In order to evangelize in the world, we must get along with the world.

We Need to Get Along

Peter writes in 1 Peter 3:8, “To sum up, all of you be harmonious, sympathetic, brotherly, kind-hearted, and humble in spirit, not returning evil for evil or insult for insult, but giving a blessing instead, for you are called for the very purpose that you might inherit a blessing.”

This is our access point. This is our point of contact with the world.

Our Christian virtue, which is hard-fought internally and then manifested externally, grants us favor in the world. We ought to seek to find favor in the world, because favor in the world is our opportunity to witness to the world.

In Genesis 39:4, Joseph found favor in Potiphar’s sight and became his personal servant. In Genesis 39:21, the Lord was with Joseph and extended kindness to him and gave him favor in the sight of the chief jailer. In Genesis 41:38, Pharaoh bestowed his favor upon Joseph by making him second in command in all Egypt, even giving him a signet ring and a chariot.

Notice where Joseph found favor.

He found it in Egypt—the most godless nation of the day. Joseph befriended the Egyptians. He got along with them so well that they preferred him—they favored him over their own. Why? How? Because in essence, Joseph practiced the principle of 1 Peter 3:8. He was harmonious, sympathetic, brotherly, kindhearted, humble in spirit, never returning evil for evil or insult for insult, but giving a blessing instead.

That is how we are to interact with the world.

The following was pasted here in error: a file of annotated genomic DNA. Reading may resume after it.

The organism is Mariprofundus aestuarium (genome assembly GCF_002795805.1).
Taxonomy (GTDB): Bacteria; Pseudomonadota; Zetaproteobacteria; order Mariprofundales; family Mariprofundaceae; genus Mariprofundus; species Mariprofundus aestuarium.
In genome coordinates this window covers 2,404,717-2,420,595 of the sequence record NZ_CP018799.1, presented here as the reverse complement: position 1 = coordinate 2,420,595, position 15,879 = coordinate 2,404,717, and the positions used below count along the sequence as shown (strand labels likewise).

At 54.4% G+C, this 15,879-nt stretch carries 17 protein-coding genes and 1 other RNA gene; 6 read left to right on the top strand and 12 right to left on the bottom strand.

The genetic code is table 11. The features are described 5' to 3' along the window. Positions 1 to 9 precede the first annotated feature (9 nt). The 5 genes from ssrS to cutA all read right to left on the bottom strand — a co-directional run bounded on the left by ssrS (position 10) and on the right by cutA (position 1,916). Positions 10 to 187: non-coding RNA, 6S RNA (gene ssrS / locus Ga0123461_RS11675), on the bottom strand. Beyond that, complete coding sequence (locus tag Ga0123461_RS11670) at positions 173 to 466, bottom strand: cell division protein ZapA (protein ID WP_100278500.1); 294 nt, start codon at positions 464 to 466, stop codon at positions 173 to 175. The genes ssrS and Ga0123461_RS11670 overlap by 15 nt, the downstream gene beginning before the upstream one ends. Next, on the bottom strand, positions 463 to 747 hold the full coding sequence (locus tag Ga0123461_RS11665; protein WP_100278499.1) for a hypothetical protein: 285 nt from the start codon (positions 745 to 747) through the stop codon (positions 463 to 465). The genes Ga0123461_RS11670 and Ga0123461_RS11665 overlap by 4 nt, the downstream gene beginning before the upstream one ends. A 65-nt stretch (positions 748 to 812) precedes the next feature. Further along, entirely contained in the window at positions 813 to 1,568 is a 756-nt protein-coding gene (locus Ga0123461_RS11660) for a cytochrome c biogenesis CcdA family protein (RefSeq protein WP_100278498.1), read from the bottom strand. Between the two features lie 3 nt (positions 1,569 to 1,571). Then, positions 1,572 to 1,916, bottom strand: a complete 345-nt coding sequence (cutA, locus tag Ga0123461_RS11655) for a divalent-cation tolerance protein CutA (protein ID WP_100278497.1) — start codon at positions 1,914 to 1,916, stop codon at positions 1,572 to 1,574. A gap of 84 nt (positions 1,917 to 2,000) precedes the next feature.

We forget this truth. The world is not the enemy. The world is the mission field.

The enemy is our sinful nature that we internally battle, but the secular world—we love them. We are sympathetic toward them. Why? Because they are lost and hopeless. We are kindhearted to them. We are humble before them. When they insult us, we return that insult with kindness. We repay their evil with kindness, love, and blessings.

Does it sound odd to say that we are to have harmonious relationships with the world? It shouldn’t, because Paul wrote in Romans 12:17, “Never pay back evil for evil to anyone. Respect what is right in the sight of all men,” and then he goes on, “if possible, so far as it depends on you, be at peace with all men.”

As the world becomes increasingly secularized, as it becomes more aggressive and hateful toward us, as far as it is possible from our end, we are to be at peace with all men.

Too often, we are Pharisees. Too often, we speak of the world in belittling, condescending, judgmental tones. I understand that the world does horrendous, horrific, and sinful things.

But that is what sinners do: sinners sin.

We are to build relationships—good relationships, peaceful relationships, harmonious relationships—with unbelievers, because that is where we find the most fruitful opportunities to proclaim the gospel. Was Christ not called a friend of sinners?

Good, harmonious, friendly relations with the world give us access into the world.

Pastor John MacArthur once said that the greatest problem with evangelicals is that we hate the mission field. I will tell you that my greatest moments of evangelism at work have come from my friendships at work: men with whom I carpool, men whom I eat with at lunch, men whose families have been at my dinner table with my wife and my children. These are the men with whom I have been able to evangelize, pray, and share the gospel.

We fight this secular world by befriending the people of this world.


Next, as believers who live in a secular society, we need to ensure that we are suffering for all the wrong reasons.

Peter writes, “Who is there to harm you if you prove zealous for what is good?” (1 Pet 3:13). He writes this immediately after telling his readers to be harmonious with all men in 3:8. Even in a godless secular society, people generally reward good behavior and punish bad behavior.